JPMorgan Chase & Co.’s biggest U.S. competitors say their corporate investment offices avoid the use of derivatives that led to the bank’s $2 billion loss and buy fewer bonds exposed to credit risk.
Bank of America Corp., Citigroup Inc. and Wells Fargo & Co. say the offices don’t trade credit-default swaps on indexes linked to the health of companies. JPMorgan is said to have amassed positions in such indexes that were so large they drove price moves in the $10 trillion market.
The loss has prompted shareholders to join regulators in scrutinizing how banks use their investment offices to hedge risks and manage deposits they aren’t using for loans. JPMorgan’s competitors confine corporate-level trading mostly to interest-rate and currency swaps -- the most common derivatives -- and put a greater percentage of funds into U.S. government-backed securities such as Treasury bonds.
“Traditionally, banks use government bonds, because they’re safer,” said Ray Soifer, a former Brown Brothers Harriman & Co. bank analyst who’s now chairman of Green Valley, Arizona-based Soifer Consulting LLC, which advises banks and investors on strategy and risk management. “JPMorgan is going down the credit spectrum from U.S. Treasuries, because they’re reaching for yield.”
The concentration of assets that carry the risk a borrower might default reflects JPMorgan Chief Executive Officer Jamie Dimon’s push over the past five years to seek higher returns at the New York-based bank’s chief investment office, as reported by Bloomberg News April 13. Dimon said at an investment conference yesterday that the bank has more of such assets than competitors, while asserting it isn’t taking undue risks.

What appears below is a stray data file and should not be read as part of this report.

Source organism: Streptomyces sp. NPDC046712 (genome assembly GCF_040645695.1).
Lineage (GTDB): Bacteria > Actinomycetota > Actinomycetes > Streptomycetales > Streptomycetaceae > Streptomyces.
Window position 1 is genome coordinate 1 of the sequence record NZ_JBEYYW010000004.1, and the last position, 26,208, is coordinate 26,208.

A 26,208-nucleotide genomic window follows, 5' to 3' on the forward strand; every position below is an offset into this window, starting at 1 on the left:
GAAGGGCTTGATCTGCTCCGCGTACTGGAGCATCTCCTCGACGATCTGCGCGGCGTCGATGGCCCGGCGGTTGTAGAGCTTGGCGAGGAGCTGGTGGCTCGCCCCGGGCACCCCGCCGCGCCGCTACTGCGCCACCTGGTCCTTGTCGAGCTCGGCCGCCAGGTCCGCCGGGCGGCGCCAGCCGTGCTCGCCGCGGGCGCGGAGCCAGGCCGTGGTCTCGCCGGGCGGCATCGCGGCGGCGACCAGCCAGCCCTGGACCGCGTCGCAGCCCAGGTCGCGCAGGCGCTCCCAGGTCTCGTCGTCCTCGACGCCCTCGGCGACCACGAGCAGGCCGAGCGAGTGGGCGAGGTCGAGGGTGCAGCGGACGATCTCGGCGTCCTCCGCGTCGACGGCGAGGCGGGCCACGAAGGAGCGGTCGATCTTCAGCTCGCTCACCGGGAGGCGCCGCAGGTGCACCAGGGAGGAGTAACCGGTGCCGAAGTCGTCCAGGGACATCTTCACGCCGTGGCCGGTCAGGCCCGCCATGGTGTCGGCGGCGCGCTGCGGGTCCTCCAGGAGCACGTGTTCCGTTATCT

“We have more credit exposure than other people, and we think when we put that credit exposure on, it was actually very good,” said Dimon, 56. “We bought some triple-A securities that we think are as good as gold.”
About half of the $381.7 billion in JPMorgan’s chief investment office portfolio is in company bonds, asset-backed securities and mortgage debt not backed by the U.S. government, according to a March 31 filing. That compares with 7.7 percent at the end of 2007. The amount, $188.1 billion, is more than the holdings of such securities by its three biggest competitors combined. It exceeds the total assets of Atlanta-based SunTrust Banks Inc., the 10th-biggest U.S. lender.
Similar assets at San Francisco-based Wells Fargo represent 34 percent of a $230.3 billion portfolio. It’s 11 percent of New York-based Citigroup’s $270.6 billion book, and 10 percent of the $297.1 billion pool of securities at Charlotte, North Carolina-based Bank of America.
JPMorgan has about 30 percent of its holdings in U.S. Treasuries and bonds issued or guaranteed by U.S. government-backed agencies, according to its filings. That compares with 87 percent at Bank of America, 50 percent at Citigroup and 47 percent at Wells Fargo.
The payoff: JPMorgan, the largest U.S. bank, gets a yield of 3.2 percent on its corporate bonds, compared with 1 percent for Treasuries and debt issued by government-backed agencies.
The pressure to take bigger risks has increased as the Federal Reserve keeps benchmark interest rates near zero, shrinking the returns banks can get from keeping their money in short-term U.S. government bonds.
JPMorgan is “more credit-heavy” than other banks, said David Hendler, an analyst with CreditSights Inc. in New York. “It’s just another indication that they’re searching for yield like other money managers.”
Citigroup senior managers were getting so many questions about corporate liquidity that Chief Financial Officer John Gerspach and Chief Risk Officer Brian Leach last week sent a memo to staff outlining how the money is managed. Liquidity is the term financial executives and regulators use to describe cash or investments that can be easily sold and converted into cash to meet redemption requests from depositors or pay off short-term debts.